The US is missing out on trillions in economic gains thanks to worsening green card backlogs, according to projections from the Bipartisan Policy Center.
Roughly 7.6 million people are stuck in queues for lawful permanent residency—the majority of them new potential immigrants to the US who are stuck outside the country. Reducing green card barriers for those new entrants and for workers already in the US on temporary visas would add $3.9 trillion in gains to gross domestic product over 10 years, the BPC estimates in a report released Wednesday.
“We’re leaving trillions in GDP gains on the table by not dealing with this problem,” said Jack Malde, the center’s senior policy analyst for immigration and workforce policy.
Most of that economic growth would be driven by the addition of new immigrants to a labor force struggling with ongoing worker shortages. Lifting job restrictions on green card seekers already employed in the US would also boost economic productivity, the report finds.
Sources of Backlogs
Annual quotas on the number of green cards issued each year and on the share that can go to immigrants from any one country mean decade long waits for countries with high volumes of demand.
In the employment-based category, just 140,000 visas are available, fueling long wait times to secure permanent status for workers from India and China. And the 226,000 visa limit for the family-based category similarly feeds long queues for immigrant hopefuls in Mexico and the Philippines.
While processing delays have exacerbated backlogs in recent years, those annual caps account for the majority of immigrants waiting to secure a green card. The State Department and US Citizenship and Immigration Services determine when immigrants are eligible to apply for green cards based on the date of their immigration petition and the number of available visas.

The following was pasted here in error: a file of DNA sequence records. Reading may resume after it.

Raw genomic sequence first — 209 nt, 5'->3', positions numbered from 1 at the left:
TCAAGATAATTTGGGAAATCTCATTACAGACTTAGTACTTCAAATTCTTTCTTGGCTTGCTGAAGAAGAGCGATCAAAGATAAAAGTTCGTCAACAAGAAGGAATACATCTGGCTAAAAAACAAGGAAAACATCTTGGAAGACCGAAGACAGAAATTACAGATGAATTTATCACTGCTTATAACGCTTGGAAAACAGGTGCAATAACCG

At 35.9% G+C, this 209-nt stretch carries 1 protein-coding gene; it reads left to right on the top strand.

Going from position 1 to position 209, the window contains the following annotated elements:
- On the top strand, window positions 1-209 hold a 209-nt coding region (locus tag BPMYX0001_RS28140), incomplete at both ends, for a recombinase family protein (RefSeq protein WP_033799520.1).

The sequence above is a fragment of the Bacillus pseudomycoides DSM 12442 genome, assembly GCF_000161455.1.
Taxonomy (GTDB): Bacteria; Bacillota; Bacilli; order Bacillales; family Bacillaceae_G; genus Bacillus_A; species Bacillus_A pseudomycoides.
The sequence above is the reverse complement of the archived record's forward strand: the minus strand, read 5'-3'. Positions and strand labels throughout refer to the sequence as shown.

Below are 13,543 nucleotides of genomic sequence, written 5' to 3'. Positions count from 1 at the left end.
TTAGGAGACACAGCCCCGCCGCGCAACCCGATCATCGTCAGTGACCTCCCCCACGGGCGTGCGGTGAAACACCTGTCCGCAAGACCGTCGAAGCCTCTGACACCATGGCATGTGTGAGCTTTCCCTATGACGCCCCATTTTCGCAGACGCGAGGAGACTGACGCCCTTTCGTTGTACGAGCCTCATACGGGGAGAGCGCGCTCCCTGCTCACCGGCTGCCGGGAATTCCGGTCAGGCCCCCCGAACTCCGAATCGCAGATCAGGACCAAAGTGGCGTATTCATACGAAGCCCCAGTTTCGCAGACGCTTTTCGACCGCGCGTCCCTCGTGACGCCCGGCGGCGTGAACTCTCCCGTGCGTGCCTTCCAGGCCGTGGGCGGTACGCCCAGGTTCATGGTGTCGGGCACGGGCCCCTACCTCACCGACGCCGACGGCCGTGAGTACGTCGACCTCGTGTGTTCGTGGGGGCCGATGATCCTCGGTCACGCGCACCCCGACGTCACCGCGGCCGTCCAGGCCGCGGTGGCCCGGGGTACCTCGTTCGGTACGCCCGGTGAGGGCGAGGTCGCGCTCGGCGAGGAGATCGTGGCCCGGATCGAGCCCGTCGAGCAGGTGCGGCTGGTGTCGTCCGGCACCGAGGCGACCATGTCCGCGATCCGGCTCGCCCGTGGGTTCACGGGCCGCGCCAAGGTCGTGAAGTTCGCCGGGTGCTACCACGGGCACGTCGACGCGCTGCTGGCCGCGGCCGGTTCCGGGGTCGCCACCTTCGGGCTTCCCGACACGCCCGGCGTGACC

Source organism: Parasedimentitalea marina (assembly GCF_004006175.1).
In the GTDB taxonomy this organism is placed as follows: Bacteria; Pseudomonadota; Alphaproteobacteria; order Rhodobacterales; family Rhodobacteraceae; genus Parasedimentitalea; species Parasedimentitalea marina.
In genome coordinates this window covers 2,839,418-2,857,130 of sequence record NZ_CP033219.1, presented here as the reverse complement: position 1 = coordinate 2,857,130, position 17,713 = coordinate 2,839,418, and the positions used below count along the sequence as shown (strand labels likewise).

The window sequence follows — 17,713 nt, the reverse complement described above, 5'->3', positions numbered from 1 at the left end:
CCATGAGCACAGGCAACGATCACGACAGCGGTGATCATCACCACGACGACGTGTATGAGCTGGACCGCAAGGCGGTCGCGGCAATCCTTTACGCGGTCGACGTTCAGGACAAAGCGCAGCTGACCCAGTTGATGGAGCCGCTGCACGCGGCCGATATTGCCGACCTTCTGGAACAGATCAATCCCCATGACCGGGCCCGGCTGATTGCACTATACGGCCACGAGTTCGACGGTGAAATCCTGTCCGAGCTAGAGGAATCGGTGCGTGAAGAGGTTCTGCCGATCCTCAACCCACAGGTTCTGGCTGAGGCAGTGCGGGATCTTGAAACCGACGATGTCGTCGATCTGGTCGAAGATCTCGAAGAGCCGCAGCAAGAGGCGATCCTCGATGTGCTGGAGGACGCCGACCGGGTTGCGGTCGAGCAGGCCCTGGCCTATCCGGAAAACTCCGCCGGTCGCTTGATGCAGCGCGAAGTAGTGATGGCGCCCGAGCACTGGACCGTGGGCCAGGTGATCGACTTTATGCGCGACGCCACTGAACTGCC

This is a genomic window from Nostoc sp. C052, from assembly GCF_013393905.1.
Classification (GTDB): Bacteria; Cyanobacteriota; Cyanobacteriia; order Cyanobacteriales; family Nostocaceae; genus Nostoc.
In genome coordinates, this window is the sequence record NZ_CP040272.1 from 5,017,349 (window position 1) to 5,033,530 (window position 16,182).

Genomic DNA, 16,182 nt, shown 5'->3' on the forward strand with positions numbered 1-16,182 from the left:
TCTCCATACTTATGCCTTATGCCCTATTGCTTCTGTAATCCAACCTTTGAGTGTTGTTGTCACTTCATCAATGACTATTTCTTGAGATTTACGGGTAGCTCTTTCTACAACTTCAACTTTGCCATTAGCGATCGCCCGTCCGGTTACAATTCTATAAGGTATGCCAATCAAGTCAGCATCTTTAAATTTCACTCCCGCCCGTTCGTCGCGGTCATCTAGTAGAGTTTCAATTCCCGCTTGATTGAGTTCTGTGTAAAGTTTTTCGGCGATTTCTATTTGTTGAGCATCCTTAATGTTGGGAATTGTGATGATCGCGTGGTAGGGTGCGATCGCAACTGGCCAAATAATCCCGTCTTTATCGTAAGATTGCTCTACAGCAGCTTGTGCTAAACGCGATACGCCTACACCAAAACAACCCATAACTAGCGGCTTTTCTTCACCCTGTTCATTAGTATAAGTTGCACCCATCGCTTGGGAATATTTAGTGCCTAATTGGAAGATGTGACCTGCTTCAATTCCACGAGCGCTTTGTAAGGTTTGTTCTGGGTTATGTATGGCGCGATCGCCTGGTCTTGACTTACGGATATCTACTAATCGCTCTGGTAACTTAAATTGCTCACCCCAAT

In response to worsening backlogs, lawmakers this year pressed the Biden administration to allow immigrants with approved petitions to submit applications at the beginning of the fiscal year, enabling them to obtain interim employment and travel flexibility.
No action was taken on the proposal.
Although the report finds that the impact of adjusting status may be understated for immigrants in the US on temporary visas, nearly 99% of the economic gains from reducing current green card backlogs would come from adding new arrivals to the US. That’s a function of potential immigrants filling millions more job vacancies unfilled by US workers, Malde said.
“It’s simply not possible to fill these vacancies with unemployed Americans alone,” he said.
The five states with the largest immigrant populations—California, New York, Florida, Texas, and New Jersey—would likely see the largest benefit from reducing the backlogs. But proposals for state-based visa programs allowing state governments to seek foreign workers for industries with labor needs would allow for economic gains to be more evenly distributed.
Various congressional proposals have called for recapturing green cards unused in past years, setting a limit for an individual wait time before immediately receiving a green card, eliminating per-country limits and overall visa quotas, or adding more resources for processing.
None of those policy changes would be effective in isolation, Malde said—simply raising caps without adding more capacity at agencies like USCIS could lead to more visas going to waste. The projections of missed economic growth underscore the need for congressional action, Malde said.
“We have severe workforce shortages that are only getting worse as the population ages,” he said. “We’re in need of new workers. And immigrants bring lots of skills and knowledge that complement our existing labor force.”